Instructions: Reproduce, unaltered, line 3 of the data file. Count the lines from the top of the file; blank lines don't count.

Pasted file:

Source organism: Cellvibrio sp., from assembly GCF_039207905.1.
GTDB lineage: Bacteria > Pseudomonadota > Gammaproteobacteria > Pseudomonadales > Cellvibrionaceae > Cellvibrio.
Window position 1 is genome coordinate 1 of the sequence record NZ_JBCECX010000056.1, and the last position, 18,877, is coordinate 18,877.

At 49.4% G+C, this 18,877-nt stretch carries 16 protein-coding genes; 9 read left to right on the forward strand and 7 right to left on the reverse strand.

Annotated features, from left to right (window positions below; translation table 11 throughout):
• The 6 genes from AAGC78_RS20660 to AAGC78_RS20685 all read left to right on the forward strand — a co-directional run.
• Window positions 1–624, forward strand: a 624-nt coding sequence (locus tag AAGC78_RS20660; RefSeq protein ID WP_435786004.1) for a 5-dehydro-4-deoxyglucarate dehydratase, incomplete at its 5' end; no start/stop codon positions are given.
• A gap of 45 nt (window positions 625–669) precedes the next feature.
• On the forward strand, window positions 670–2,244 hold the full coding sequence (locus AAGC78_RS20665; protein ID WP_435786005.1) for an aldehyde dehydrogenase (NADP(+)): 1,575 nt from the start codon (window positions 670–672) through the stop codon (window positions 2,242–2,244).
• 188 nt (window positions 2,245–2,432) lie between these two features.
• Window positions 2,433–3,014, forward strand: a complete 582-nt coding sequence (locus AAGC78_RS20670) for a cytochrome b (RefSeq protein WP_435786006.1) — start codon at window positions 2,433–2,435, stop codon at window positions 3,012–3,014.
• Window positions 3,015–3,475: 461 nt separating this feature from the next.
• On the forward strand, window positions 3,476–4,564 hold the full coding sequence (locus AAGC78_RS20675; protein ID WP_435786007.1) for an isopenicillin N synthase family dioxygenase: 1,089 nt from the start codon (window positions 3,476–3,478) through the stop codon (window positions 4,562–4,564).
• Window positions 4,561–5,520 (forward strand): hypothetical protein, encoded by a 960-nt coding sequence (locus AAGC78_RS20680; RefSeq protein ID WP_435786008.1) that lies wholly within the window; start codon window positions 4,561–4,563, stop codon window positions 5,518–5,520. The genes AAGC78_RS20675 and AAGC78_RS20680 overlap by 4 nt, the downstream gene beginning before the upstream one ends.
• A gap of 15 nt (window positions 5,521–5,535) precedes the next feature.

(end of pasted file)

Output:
Window position 1 is genome coordinate 1 of the sequence record NZ_JBCECX010000056.1, and the last position, 18,877, is coordinate 18,877.